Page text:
In addition to casting ballots for President, U.S. Senator and other offices, voters in Gibraltar November 6 will be also be making a decision on a school referendum.
But unlike previous referendums, this $2,875,000 override referendum is of the recurring variety, meaning it won't expire.
Sturgeon Bay Superintendent Joe Stutting says recurring referendums are great if school districts get them passed, but given the state's current funding formula there's no guarantee that there won't be another one down the road.
Stutting says such referendums are "a little bit harder sale" with taxpayers and are approved less than 50% of the time.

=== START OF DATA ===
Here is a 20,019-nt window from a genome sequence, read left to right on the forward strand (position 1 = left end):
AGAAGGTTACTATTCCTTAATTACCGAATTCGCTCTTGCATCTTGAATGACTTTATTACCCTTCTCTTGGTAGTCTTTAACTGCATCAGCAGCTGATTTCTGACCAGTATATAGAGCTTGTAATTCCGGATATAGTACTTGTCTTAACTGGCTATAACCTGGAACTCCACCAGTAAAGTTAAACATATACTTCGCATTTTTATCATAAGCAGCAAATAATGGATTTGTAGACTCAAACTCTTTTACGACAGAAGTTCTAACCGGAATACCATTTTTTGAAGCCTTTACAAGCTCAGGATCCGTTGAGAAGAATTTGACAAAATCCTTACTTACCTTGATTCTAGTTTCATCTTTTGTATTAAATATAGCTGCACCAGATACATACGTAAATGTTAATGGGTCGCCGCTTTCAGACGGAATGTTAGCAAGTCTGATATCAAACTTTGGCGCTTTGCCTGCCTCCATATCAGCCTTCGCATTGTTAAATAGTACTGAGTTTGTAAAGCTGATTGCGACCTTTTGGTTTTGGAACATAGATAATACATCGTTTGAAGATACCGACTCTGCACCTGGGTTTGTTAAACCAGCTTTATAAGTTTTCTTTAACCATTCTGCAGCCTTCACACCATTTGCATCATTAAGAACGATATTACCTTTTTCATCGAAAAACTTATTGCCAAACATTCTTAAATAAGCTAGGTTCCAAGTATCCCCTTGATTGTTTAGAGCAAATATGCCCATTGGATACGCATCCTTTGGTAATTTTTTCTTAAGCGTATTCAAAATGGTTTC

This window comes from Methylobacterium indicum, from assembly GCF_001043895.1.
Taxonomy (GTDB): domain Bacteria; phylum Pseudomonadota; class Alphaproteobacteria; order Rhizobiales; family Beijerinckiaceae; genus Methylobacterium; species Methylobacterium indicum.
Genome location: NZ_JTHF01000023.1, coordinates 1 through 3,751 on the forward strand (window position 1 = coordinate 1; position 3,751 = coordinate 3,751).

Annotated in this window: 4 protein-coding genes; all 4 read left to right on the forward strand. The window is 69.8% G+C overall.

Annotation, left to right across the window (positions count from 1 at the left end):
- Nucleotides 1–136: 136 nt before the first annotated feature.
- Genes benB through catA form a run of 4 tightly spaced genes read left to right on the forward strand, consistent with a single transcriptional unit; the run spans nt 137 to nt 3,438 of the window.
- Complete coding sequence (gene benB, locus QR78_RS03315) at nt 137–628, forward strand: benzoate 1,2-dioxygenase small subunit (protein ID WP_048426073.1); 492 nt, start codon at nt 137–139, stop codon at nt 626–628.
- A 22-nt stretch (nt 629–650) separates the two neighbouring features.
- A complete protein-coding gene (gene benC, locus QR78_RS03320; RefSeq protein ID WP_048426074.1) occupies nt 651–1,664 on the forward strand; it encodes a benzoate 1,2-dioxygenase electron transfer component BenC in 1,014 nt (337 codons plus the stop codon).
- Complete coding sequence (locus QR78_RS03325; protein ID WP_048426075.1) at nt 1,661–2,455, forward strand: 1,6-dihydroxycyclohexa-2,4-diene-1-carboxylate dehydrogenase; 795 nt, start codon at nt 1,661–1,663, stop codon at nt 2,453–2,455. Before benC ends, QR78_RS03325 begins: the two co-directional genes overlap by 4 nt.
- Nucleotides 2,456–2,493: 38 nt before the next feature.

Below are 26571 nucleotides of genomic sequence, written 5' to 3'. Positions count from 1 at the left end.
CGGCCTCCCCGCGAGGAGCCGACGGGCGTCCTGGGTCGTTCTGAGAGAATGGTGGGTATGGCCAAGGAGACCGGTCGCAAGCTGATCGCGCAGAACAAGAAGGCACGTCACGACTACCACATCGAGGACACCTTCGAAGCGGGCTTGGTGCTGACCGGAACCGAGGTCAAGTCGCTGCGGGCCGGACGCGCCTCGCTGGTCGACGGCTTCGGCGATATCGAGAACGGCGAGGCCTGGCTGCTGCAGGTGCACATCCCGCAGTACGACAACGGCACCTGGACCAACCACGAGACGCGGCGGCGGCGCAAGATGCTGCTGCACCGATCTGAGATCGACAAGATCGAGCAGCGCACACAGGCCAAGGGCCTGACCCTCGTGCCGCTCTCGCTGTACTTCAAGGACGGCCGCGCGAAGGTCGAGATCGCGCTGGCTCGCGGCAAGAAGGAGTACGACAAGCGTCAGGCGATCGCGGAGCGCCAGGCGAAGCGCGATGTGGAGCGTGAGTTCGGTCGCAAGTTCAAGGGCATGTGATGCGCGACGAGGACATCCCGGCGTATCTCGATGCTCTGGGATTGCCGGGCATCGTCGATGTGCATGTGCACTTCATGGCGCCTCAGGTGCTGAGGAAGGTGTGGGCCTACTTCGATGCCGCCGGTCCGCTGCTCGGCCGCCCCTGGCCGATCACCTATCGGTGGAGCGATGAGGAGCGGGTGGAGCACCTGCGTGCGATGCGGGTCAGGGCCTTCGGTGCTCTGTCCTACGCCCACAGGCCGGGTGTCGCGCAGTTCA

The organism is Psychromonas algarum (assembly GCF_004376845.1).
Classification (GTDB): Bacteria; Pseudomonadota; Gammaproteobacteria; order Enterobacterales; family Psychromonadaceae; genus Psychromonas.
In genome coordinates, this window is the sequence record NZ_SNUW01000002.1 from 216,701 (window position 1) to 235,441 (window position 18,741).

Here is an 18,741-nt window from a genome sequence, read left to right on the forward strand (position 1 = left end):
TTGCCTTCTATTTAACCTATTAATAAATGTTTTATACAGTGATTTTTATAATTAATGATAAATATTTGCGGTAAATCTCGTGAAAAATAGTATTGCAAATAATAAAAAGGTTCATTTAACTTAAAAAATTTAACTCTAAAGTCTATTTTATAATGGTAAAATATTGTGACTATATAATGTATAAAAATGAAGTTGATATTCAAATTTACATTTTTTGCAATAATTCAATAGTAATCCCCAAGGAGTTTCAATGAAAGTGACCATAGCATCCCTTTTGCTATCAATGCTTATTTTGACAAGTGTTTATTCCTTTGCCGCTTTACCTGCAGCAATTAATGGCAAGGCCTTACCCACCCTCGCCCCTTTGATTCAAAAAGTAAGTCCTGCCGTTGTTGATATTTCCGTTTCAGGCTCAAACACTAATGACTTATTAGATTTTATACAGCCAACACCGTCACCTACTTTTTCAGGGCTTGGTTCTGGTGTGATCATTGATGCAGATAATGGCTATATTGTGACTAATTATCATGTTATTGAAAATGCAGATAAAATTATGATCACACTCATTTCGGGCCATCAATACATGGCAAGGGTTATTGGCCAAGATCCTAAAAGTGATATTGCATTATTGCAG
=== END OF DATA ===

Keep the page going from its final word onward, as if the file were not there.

But he says school districts have been forced to lean more heavily on referendums -- either recurring or non-recurring -- since the state imposed revenue limits in 1993.
The Gibraltar School Board made the decision June 25 to go with a recurring referendum, with all members except Mike Peot voting in favor of it.
Gibraltar's existing referendum (also for $2,875,000) expires after the current school year.